Longtime teacher, recreation director Paul Vardigan dies

ESCANABA – Paul Vardigan and Will Rogers never met, but there is no doubt Vardigan walked in the footsteps of the noted philosopher, humorist and vaudeville performer.

Vardigan, like Rogers, probably never met a man he didn’t like during his career as teacher and recreation director in Escanaba. Vardigan, 98, died Friday at Christian Park Nursing Home. He spent 43 years in the teaching field and also served in various recreational capacities from 1937-1977.

“He had a pleasant smile, and a kind word always came first,” said Paul Kangas Sunday. Kangas, a long-time teacher-coach in the Escanaba school system, worked under Vardigan in the recreation department for several summers. “He was a unique individual.

“There was always a sparkle in his eye. With his smile and happy demeanor, he passed that on without trying to. He was always around but never did anything to point a finger at himself. He always did his job.”

Vardigan, who began teaching in a two-room school in Delta County, concluded his career by spending 21 years teaching in the oral-deaf room in Escanaba before retiring in 1978.

A 46-year career in recreation began in 1931 as a volunteer playground leader, a role that expanded to Royce Park playground director and grew into taking over the “Diaper League” as leader of the city’s first youth center, Club 314 at the corner of South 14th St. and 3rd Avenue South.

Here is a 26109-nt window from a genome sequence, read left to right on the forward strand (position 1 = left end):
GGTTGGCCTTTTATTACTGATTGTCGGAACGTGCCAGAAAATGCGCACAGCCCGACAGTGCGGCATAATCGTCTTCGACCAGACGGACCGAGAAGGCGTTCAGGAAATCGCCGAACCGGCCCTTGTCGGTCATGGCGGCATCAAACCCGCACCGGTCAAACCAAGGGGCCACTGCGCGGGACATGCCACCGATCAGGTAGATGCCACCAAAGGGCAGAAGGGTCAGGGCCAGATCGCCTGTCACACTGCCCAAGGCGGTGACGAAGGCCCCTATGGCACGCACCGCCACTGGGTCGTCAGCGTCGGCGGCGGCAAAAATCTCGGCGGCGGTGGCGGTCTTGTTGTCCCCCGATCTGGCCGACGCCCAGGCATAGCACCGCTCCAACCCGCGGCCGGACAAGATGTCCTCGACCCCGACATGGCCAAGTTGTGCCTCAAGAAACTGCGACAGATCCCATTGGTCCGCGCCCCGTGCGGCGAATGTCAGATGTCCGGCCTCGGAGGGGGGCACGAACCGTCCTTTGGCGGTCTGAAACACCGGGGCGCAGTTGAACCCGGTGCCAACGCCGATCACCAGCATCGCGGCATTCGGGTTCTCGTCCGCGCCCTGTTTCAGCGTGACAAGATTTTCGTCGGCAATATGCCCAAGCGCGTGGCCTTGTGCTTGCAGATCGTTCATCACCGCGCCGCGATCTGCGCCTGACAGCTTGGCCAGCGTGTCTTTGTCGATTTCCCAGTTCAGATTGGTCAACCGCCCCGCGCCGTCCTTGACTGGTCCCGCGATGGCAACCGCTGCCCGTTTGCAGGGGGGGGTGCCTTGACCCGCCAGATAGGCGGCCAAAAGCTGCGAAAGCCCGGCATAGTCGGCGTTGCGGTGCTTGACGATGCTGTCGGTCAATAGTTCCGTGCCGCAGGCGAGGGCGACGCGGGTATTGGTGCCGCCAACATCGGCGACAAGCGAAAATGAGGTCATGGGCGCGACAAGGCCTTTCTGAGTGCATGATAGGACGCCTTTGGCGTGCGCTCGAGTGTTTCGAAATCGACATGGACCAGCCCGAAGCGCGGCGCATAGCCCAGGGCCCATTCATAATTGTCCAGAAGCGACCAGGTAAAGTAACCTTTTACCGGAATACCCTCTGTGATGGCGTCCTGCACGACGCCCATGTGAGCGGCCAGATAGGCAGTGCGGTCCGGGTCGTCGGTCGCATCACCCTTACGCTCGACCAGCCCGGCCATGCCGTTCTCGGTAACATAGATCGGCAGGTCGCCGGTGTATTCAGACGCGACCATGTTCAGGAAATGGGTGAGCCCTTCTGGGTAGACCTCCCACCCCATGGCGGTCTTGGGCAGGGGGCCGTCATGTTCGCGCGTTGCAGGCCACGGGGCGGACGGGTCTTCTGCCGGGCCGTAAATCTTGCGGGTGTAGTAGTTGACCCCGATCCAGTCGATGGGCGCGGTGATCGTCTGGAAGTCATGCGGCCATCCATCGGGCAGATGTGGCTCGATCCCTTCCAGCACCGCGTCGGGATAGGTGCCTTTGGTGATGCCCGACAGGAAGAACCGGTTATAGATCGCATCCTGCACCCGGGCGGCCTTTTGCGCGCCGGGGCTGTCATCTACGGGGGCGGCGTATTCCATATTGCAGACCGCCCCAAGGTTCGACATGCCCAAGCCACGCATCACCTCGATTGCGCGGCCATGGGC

He moved on to help develop the Catherine Bonifas Civic Center, the hub of today’s youth activities in Escanaba.

“The kids came first,” said Kangas, noting his vast involvement with youngsters while replying to an observation that his impact was similar to that of Karl Dickson in Escanaba and Don Pfotenhauer in Gladstone, men who were also heavily involved in youth activities during the same 1950-80s time frame.

“He was always pleasant and really liked kids,” Kangas said of Vardigan. “He was a background guy in the foreground.”

Vardigan was president of the Escanaba Basketball Association, the precursor to today’s City League, and was president of the now defunct Escanaba Softball Association. He was also a manager in the Babe Ruth League boys baseball program that grew into state-wide involvement, and was a huge promoter for that age 13-15 league as well as Little League, which was started in the U.P. by Dickson.

Unknown to many, he dipped into his own pocket many times to provide a big boost to the Babe Ruth League and other programs.

Under Vardigan’s direction, the Webster School wading pool, the lighted softball field at Bay College, ice skating at Ruth Butler Building, softball fields in the municipal recreation complex, lighted tennis courts in Ludington Park also came into operation.

A native of Wells, Vardigan and his wife Ora were the parents of five children, Ron, John, Tom, Bob and Bonnie (Miketinac). They all survive.